by Abe Schwadron | @abe_squad
Wow. Big night. Let’s hit it.
Marcin Gortat scored the first 10 points of the game all by himself, and the Suns led from start to finish in a drubbing of the Cavaliers. Phoenix led by as many as 28 and was buoyed by Gortat’s 22 points. The old vs. new point guard battle could be called a draw, since Kyrie Irving came up with a team-high 16 points to go with 6 rebounds and 4 assists, but the rookie also had 5 turnovers, while savvy vet Steve Nash dropped 13 dimes and needed to shoot just 2-2 from the field (4 points) to lead his team to a blowout win—oh, and he had just 1 turnover. The Cavs have lost 6 of their last 7, and Byron Scott flatly assessed his team after the latest loss with this nugget: “We’re not a very good team right now.”
One game after putting up 51 points, Kevin Love poured in 30 and grabbed 21 rebounds—his third 30-20 game of the season and No. 7 for his career, which leads all active players (the rest of the NBA has two this season, total)—and the Wolves used a huge first-half run to build a big lead against Denver. The Nuggets found themselves down by 28 in the first half, thanks in part to a 39-9 run at one point. Luke Ridnour chipped in 25 points for Minnesota, which took home the W despite being outscored 64 to 38 on points in the paint and being outshot 51 percent to 46 percent. Denver, which was led by Kenneth Faried’s 17 points and Javale McGee’s 13×11 double-double, is now 2-6 in its last 8 road games.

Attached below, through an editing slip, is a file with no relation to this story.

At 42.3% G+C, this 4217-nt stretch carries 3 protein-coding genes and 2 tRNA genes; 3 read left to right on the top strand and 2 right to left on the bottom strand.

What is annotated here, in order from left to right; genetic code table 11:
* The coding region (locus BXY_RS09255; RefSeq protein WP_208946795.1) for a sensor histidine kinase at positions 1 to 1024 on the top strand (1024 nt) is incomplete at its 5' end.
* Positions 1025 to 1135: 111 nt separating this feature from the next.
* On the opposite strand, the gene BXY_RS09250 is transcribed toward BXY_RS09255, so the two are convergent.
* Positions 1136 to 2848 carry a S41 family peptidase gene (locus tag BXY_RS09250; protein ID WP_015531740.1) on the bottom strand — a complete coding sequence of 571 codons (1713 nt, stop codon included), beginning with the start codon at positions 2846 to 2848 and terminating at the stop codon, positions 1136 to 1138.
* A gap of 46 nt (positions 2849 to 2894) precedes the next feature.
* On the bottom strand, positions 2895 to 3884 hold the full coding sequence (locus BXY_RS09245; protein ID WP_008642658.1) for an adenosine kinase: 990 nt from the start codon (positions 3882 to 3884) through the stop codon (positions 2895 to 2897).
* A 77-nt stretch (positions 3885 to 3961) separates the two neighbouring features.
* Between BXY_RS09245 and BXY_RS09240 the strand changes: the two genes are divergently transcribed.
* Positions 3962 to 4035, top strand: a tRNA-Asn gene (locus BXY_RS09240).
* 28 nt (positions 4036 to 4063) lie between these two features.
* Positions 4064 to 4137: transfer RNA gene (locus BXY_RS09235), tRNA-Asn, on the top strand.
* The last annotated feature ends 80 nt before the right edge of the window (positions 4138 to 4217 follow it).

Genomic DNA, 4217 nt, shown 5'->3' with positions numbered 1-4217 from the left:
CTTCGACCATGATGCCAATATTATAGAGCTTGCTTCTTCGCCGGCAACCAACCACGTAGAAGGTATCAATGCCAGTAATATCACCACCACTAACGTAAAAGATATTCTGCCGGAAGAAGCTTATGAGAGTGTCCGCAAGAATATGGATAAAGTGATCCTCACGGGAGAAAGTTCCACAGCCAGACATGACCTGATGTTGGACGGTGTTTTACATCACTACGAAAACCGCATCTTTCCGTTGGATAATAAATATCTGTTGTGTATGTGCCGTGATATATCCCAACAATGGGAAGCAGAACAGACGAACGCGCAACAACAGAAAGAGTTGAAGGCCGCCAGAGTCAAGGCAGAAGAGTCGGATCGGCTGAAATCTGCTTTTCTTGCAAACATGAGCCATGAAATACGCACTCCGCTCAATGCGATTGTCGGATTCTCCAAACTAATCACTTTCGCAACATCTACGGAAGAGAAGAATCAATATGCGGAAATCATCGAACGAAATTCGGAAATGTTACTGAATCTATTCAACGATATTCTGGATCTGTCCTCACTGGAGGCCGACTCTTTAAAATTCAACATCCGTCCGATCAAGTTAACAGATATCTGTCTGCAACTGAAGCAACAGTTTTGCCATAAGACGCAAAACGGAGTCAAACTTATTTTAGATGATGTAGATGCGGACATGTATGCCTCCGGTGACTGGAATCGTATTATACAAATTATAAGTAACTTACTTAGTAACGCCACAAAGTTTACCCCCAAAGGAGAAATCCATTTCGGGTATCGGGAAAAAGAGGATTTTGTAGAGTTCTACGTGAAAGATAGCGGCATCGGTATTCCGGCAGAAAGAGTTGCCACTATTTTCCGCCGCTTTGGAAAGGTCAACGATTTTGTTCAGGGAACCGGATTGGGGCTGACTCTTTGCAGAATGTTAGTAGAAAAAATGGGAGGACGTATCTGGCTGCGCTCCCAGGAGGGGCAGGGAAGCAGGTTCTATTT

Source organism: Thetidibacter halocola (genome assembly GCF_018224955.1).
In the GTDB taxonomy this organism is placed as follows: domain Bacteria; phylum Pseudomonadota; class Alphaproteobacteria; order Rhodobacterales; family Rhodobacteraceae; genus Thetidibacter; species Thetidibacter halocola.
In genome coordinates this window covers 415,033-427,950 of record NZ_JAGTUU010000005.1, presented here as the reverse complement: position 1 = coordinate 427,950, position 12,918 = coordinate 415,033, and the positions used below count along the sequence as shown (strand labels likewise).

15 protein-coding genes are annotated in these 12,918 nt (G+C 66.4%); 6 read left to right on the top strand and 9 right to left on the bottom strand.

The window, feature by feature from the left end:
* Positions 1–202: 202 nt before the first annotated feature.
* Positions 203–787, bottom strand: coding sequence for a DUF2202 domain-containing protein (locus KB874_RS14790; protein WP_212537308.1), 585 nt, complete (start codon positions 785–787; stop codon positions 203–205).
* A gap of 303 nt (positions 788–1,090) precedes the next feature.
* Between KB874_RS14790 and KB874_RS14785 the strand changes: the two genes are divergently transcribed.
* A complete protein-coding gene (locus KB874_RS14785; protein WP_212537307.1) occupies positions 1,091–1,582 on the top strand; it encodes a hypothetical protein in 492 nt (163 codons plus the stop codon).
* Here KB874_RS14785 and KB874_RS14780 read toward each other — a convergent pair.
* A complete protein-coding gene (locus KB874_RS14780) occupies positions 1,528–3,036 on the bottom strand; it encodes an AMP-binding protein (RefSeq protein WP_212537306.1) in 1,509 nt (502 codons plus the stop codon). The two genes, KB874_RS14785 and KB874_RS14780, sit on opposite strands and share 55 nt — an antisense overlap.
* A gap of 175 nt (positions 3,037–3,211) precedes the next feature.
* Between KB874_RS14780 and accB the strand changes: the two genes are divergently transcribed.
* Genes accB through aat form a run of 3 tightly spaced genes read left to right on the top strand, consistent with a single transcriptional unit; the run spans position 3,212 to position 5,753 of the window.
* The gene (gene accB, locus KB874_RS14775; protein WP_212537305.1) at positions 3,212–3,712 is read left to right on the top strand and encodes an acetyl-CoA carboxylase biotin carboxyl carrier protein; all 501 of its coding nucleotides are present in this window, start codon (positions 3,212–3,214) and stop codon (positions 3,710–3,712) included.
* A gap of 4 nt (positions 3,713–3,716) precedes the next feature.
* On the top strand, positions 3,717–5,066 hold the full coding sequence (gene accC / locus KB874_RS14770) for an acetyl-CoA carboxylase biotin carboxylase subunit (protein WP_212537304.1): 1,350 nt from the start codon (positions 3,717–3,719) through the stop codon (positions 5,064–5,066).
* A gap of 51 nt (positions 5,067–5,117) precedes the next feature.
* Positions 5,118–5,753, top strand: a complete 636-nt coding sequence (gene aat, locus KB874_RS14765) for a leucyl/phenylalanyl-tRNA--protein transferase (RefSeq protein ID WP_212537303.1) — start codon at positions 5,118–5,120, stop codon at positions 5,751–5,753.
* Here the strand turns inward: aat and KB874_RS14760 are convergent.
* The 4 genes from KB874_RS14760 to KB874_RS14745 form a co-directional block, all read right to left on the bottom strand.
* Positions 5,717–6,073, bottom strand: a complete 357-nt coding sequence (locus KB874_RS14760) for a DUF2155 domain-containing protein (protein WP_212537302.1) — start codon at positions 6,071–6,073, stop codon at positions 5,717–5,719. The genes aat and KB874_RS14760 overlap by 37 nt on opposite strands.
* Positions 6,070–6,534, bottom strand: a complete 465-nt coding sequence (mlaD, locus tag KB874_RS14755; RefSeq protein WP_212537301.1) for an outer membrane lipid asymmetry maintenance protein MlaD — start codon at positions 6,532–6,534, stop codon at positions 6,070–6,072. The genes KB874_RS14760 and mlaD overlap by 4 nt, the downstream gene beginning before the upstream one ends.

With missing pieces on both sides, including Ray Allen (ankle), Mickael Pietrus (head) and Nene (back), second-year guard Avery Bradley scored a career-high 23 points as the Celtics beat down the Wizards. In the first quarter, Bradley scored 15 points—Washington had 12. The Wiz shot 35 percent from the field and made just 3 of 14 three-point attempts, while Boston never trailed and assisted on 24 of their 34 field goals. Kevin Garnett scored 21 points and while Rajon Rondo finished with more turnovers (6) than points (4), he ran the Celtics’ offense with ease even without Allen’s shooting, and he had 11 of those assists. Jordan Crawford led the Wizards in scoring with 20, but shot 8-18 from the floor. John Wall struggled with his shot, too, going 5-17 with 12 points and 9 assists.